Sumatra

 

Down to Earth No 57  May 2003


The US mining company Freeport McMoRan has been forced to reveal how much protection money it pays to the Indonesian military and police.

Security forces paid to guard the Freeport/Rio Tinto-owned gold and copper mine in West Papua, stand accused of involvement in human rights violations, including extra-judicial killings, disappearances, torture, and rape.

Down to Earth No 56  February 2003

With major new oil and gas developments planned for Sulawesi, there is growing concern about the likely impacts on local livelihoods, forests, rare wildlife and the fragile marine ecosystem.

Central Sulawesi is being billed as Indonesia's next big gas producer by Indonesian companies with exploration projects in the province. Indonesia's state-owned oil and gas company, Pertamina, and Exspan Tomori Sulawesi - a subsidiary of Medco (see box) - say the province has huge potential for natural gas exploitation.

Down to Earth No 55  November 2002

editorial

military clamp-down is bad news for communities struggling to defend rights

October's bomb atrocity in Bali, which killed nearly 200 people and injured hundreds more, is an appalling tragedy - for the victims and their families as well as the wider Balinese community. There will be a huge impact on local people who depend upon tourism for their livelihoods.

Down to Earth No 55  November 2002



Kalimantan border oil palm?

East Kalimantan governor Abdul Fatah said his administration is looking into the possibility of developing oil palm plantations near the province's border with Sabah, Malaysia, to create jobs for a million migrant workers expelled from Malaysia.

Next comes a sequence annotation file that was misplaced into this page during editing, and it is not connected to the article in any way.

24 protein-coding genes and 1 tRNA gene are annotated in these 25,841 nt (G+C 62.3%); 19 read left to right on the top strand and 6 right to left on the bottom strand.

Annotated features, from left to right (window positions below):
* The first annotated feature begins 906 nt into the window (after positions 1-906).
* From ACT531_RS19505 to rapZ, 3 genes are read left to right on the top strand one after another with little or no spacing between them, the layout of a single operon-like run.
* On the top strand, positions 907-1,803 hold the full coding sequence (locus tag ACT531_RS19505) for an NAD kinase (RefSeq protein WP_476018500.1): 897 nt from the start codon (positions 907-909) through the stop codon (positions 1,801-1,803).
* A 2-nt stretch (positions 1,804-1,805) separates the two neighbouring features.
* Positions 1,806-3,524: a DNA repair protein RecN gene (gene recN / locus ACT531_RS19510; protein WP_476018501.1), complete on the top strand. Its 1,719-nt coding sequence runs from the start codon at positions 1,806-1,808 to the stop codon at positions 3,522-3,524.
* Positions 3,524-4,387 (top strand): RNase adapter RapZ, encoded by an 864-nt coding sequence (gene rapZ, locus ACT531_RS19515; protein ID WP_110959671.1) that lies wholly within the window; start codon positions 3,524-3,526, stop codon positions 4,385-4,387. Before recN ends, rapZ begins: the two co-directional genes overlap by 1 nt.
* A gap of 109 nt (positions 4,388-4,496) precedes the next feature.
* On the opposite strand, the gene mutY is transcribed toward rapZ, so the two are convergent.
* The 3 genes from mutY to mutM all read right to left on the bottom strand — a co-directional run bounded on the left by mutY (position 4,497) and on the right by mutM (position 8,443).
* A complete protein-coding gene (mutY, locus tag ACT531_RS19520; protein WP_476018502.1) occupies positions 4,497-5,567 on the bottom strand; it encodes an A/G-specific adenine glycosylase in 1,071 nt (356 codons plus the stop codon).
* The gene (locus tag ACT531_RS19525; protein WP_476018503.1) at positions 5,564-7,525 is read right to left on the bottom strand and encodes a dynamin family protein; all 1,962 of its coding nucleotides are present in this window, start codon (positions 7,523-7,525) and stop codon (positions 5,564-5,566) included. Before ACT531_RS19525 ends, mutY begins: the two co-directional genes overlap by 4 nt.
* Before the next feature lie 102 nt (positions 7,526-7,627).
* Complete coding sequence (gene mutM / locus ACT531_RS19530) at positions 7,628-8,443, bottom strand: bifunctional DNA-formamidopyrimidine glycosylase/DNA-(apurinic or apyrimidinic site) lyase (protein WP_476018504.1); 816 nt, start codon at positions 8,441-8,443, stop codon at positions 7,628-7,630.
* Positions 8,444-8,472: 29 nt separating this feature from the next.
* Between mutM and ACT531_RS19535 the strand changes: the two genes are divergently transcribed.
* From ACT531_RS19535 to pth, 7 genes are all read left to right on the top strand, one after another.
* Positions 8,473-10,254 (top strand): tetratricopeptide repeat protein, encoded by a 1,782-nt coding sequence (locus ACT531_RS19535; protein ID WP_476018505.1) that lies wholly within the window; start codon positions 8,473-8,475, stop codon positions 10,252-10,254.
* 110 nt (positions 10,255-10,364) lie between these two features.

Down to Earth No 53-54  August 2002


The world's biggest oil company is fighting a human rights lawsuit by claiming that the case will upset US relations with Indonesia.

Exxon described Indonesia as "a place where al-Quaeda-trained fighters are residing" at an April hearing of International Labor Rights Fund's lawsuit against the company.

Down to Earth No 52, February 2002


Recent attacks against oil and gas company Exxon Mobil in the war-scarred territory of Aceh have brought security concerns to the fore again, as Megawati's government struggles to convince investors they should bring their money back to Indonesia.

Down to Earth No. 51, November 2001


The mining of coastal sands for export is blighting the livelihoods of small-scale fisherfolk in Riau.

Sand mining in the coastal waters of Riau is taking a heavy toll on the marine environment and the peoples who depend on it. Riau province, eastern Sumatra, is closest to the biggest consumer of the sand - Singapore. Companies, backed by Singaporean buyers, use dredges that excavate sand at a rate of 6,000 cubic metres a day.